While spreadsheet programs promise a gateway to business insights and myriad methods of data visualisation, building the skills to fully exploit this is time-consuming. While people can master simple functions they rarely have advanced Excel skills. Rich, actionable data is not always possible with spreadsheets and as data gets more complex, the harder reporting becomes.

8. Limited collaboration

It is often hard to collaborate meaningfully using spreadsheets because worksheets may not be centrally controlled or updated. It can be a time-consuming endeavor with progress hampered by the inability to share documents in real time. Merging content is also a thankless task.

9. Accountability gaps

A lack of version control has implications for transparency and creating a robust audit trail; it's often impossible to know who edited which cell. This could impact regulatory and compliance requirements if things go awry.

10. Undisciplined workflows

The ease of use, understanding and availability of spreadsheet applications often encourages people to customize their own versions of a master worksheet, adding or adapting it. This has obvious implications for operational accuracy, consistency and shareability. Tracking also becomes harder as the number of users grow.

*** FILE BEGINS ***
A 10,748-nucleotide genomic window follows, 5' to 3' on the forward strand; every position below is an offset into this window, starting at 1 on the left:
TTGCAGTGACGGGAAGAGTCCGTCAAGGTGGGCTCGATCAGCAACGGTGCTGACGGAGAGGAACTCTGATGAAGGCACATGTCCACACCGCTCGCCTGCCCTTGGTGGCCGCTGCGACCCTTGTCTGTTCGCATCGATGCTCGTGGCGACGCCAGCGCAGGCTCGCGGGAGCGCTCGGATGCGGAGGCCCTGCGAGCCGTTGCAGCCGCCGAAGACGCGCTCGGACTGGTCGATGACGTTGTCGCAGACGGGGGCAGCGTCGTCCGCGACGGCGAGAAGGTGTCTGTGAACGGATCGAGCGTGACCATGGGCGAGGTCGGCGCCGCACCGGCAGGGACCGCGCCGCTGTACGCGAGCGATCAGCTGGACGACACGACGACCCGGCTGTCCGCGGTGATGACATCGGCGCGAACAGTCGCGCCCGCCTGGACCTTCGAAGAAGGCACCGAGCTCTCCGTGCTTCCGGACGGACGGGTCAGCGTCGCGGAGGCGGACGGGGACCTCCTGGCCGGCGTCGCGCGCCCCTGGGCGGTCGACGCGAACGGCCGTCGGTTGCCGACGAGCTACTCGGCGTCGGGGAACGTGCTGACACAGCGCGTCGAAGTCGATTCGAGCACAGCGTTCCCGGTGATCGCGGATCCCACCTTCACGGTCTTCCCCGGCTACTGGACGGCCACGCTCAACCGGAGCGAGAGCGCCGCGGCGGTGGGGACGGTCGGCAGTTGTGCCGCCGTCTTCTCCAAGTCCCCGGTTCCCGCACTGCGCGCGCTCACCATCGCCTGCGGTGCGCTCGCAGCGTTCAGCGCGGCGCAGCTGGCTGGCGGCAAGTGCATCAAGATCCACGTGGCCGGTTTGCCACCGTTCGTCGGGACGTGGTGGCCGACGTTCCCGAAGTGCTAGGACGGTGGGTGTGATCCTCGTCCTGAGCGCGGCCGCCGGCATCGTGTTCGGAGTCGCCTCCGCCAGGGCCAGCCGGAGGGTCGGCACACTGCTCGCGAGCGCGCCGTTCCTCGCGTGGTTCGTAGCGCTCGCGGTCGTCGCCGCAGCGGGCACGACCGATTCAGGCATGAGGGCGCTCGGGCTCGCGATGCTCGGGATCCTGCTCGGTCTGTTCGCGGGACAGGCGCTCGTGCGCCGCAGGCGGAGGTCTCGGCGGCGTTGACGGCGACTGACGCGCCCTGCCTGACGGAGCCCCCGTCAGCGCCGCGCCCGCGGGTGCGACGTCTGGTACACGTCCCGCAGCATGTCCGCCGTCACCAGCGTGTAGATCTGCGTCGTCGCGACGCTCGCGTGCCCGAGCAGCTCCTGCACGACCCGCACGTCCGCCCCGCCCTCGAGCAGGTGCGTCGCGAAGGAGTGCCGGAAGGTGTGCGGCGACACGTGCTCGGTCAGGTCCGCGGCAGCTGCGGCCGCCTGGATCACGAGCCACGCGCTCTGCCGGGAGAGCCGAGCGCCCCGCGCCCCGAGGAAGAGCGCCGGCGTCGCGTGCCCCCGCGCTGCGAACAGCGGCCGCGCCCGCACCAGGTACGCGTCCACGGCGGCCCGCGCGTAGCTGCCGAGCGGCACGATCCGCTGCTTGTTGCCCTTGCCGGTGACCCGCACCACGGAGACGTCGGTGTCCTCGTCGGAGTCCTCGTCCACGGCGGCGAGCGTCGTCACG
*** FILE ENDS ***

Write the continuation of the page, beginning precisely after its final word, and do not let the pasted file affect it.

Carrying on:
There’s no doubt spreadsheet programs are a quick, easy way for a small business to catalogue, view and learn from their data in a cost-effective way in the short-term. But as data volume and intricacy increases, a more streamlined, time-saving method that offers transparency, security and actionable insights should complement or replace spreadsheet programs.

So, should you stick with spreadsheets, or should you automate?

Automated data management and reconciliation allows you to:

  • Save time
  • Free employees to focus on more important tasks
  • Offer richer insights for better financial decision-making
  • Easily integrate legacy spreadsheet programs
  • View data in a mobile-friendly way
  • Scale-up operations quickly and easily

Automated reconciliation with Aurum

We are financial data matching software specialists. For more than 14 years Aurum has been helping some of the world’s most recognizable brands achieve their reconciliation goals. We put businesses in the driving seat with their data, ensuring compliance and control with a quality product tailored for each client’s needs.

We work across industries and have a diverse client list including Center Parcs, Ladbrokes, Fullers, and Versapay. Our partnership approach ensures we’re always on hand on your reconciliation journey.

Let us show you how our technology can help support your data management and insight needs. Book a demo with us now.

Vasco Rodrigues
Vasco Rodrigues

Chief Marketing Officer

Author page

As Aurum Solution’s CMO, Vasco Vaz Rodrigues heads up the marketing department and oversees the generation of original insights for financial professionals. Paired with Aurum’s ability to optimise their time, marketing output therefore ensures that the Aurum Solutions brand provides more than just software but holistically empowers entire finance teams.